State downsizes bison hunt after a third of Delta Junction herd starves to death

A photo shot through a windshield at about a dozen bison walking together down a road, with deep snow on either side.
A motorist on the Alaska Highway photographed a group of bison that had taken to traveling on the road last winter because deep snow with a couple of layers of ice made it hard for wildlife to use their usual trails. The hard snow and ice cap also made it almost impossible for bison to forage, causing about 180 bison in the Delta Junction herd to starve to death. (KUAC file photo)

Alaska’s longest and most popular hunting season ended early this year. Only 50 animals were taken because last winter’s heavy snow and ice buildup wiped out nearly a third of the Delta Junction bison herd.

The Delta Junction bison hunt usually extends from October to March, but the state limited this year’s season to just two weeks.

The hunt is by far the most popular for any game species in the state. Hunters submitted more than 44,000 applications last year in hopes of drawing a permit to harvest one of 120 animals the state had planned to make available this year.

“That’s definitely the highest ever,” says Bob Schmidt, the state Department of Fish and Game Delta-area wildlife biologist.

Schmidt says state managers had to rethink their plan for this year’s hunt after finding out that about 180 bison, or nearly a third of the 600-animal herd, died of starvation last winter. That’s three times the number they estimated last spring.

Schmidt says the bison weren’t able to eat because storms dumped an almost impenetrable layer snow and ice atop the grass and sedges that bison feed on.

“Last winter was a winter like we’ve never seen,” he said. “And it was really the rainstorm right after Christmas that was really hard on wildlife across much of Interior Alaska, and particularly bison.”

Schmidt said in an interview Thursday that the magnitude of the die-off became evident last spring.

“They looked really bad well into the summer,” he said. “Even the survivors were really skinny and in poor shape.”

A bison standing in front of a parked truck in a driveway, with more bison in the background
A half-dozen bison looking for food wandered several times into the driveway of a home in the agricultural area south of Delta Junction in February. Area farmers have long complained about bison raiding their farms’ stores of livestock feed and causing other damage, so the state Fish and Game Department set a game-management goal of keeping the Delta Junction herd down to about 360 animals. (Courtesy of Elena Powers)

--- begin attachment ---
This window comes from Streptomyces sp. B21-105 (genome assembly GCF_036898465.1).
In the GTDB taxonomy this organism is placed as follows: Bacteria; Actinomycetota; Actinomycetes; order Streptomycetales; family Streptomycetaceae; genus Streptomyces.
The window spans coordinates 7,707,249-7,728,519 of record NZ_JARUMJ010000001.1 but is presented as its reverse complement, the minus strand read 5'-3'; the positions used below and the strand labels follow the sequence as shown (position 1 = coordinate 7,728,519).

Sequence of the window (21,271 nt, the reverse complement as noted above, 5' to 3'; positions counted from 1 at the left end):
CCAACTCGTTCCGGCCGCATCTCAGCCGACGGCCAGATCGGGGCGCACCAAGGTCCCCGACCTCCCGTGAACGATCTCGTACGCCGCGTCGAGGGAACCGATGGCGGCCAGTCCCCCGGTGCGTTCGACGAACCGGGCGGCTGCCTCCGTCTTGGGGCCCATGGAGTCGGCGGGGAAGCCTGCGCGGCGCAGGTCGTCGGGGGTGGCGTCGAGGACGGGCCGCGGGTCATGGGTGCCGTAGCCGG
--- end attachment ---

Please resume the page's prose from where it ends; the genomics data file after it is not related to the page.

Game managers responded by reducing the number of bison that could be harvested this year from 120 to 50. And they cut the length of the hunt from six months to two weeks. But Schmidt says the hunters reached that quota in half that time during the abbreviated hunt held last month.

“Normally, they’d be hunting all the way ’til March,” he said. “But this time it was, y’know, ‘Get up here, wham, bam, get it done.’ Y’know, no messing around kind of deal.”

Schmidt says he sees signs that the Delta Junction herd is rebounding. And if that proves true, Fish and Game likely will extend the season in the next year or two and increase the harvest quota. He says the objective is to maintain a sustainable herd of about 360 bison — not too large, so as to limit the damage they cause by trampling on area farmer’s fields and raiding their stores of hay and feed.

“We probably don’t want to let it get all the way back to 600,” he said. “There are some agreements we’ve got in place with the ag community to try and stay closer to that 360.”

The Delta Junction bison hunt attracts more applications every year than any other game species. It’s an iconic species prized by hunters, not the least because they provide hundreds of pounds of meat per animal. And because the six-month-long season gives hunters time to return to regroup and return to the area as often as needed in that timeframe to find the ideal specimen.

“This bison hunt is pretty much a once-in-a-lifetime hunt,” he said.

Schmidt says he feels bad for hunters who drew permits and weren’t able to get in on this year’s hunt. He said his personal opinion is that they should consider appealing to the state Board of Game before the April deadline for another opportunity to re-apply for permits for the 2024 hunt, and to ask the board to waive the required waiting period.

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